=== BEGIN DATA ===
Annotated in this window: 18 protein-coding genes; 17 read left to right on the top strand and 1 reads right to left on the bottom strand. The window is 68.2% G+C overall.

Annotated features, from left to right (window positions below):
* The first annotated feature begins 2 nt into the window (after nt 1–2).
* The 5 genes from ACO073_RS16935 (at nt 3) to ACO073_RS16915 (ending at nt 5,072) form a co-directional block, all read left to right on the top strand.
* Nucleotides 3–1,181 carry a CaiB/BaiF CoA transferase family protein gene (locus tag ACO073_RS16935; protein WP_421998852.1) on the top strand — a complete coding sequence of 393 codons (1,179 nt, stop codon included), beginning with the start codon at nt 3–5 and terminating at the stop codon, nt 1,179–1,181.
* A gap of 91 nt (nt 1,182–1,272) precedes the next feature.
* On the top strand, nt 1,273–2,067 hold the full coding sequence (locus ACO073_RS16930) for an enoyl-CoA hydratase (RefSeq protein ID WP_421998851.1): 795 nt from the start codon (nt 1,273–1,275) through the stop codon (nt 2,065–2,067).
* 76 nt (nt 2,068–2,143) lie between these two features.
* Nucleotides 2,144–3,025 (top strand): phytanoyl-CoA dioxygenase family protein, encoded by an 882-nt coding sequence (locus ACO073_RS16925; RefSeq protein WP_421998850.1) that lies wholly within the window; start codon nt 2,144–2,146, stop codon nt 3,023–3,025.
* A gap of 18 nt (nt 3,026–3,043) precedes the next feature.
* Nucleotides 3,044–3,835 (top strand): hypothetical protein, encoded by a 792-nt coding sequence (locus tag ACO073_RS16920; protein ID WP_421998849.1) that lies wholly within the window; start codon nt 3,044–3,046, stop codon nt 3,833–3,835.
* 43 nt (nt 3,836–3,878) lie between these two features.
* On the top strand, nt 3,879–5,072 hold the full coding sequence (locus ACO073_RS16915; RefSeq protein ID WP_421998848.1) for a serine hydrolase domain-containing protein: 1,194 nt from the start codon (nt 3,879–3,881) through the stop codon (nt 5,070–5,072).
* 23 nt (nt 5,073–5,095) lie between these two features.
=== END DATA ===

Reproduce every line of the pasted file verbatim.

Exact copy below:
Annotated in this window: 18 protein-coding genes; 17 read left to right on the top strand and 1 reads right to left on the bottom strand. The window is 68.2% G+C overall.

Annotated features, from left to right (window positions below):
* The first annotated feature begins 2 nt into the window (after nt 1–2).
* The 5 genes from ACO073_RS16935 (at nt 3) to ACO073_RS16915 (ending at nt 5,072) form a co-directional block, all read left to right on the top strand.
* Nucleotides 3–1,181 carry a CaiB/BaiF CoA transferase family protein gene (locus tag ACO073_RS16935; protein WP_421998852.1) on the top strand — a complete coding sequence of 393 codons (1,179 nt, stop codon included), beginning with the start codon at nt 3–5 and terminating at the stop codon, nt 1,179–1,181.
* A gap of 91 nt (nt 1,182–1,272) precedes the next feature.
* On the top strand, nt 1,273–2,067 hold the full coding sequence (locus ACO073_RS16930) for an enoyl-CoA hydratase (RefSeq protein ID WP_421998851.1): 795 nt from the start codon (nt 1,273–1,275) through the stop codon (nt 2,065–2,067).
* 76 nt (nt 2,068–2,143) lie between these two features.
* Nucleotides 2,144–3,025 (top strand): phytanoyl-CoA dioxygenase family protein, encoded by an 882-nt coding sequence (locus ACO073_RS16925; RefSeq protein WP_421998850.1) that lies wholly within the window; start codon nt 2,144–2,146, stop codon nt 3,023–3,025.
* A gap of 18 nt (nt 3,026–3,043) precedes the next feature.
* Nucleotides 3,044–3,835 (top strand): hypothetical protein, encoded by a 792-nt coding sequence (locus tag ACO073_RS16920; protein ID WP_421998849.1) that lies wholly within the window; start codon nt 3,044–3,046, stop codon nt 3,833–3,835.
* 43 nt (nt 3,836–3,878) lie between these two features.
* On the top strand, nt 3,879–5,072 hold the full coding sequence (locus ACO073_RS16915; RefSeq protein ID WP_421998848.1) for a serine hydrolase domain-containing protein: 1,194 nt from the start codon (nt 3,879–3,881) through the stop codon (nt 5,070–5,072).
* 23 nt (nt 5,073–5,095) lie between these two features.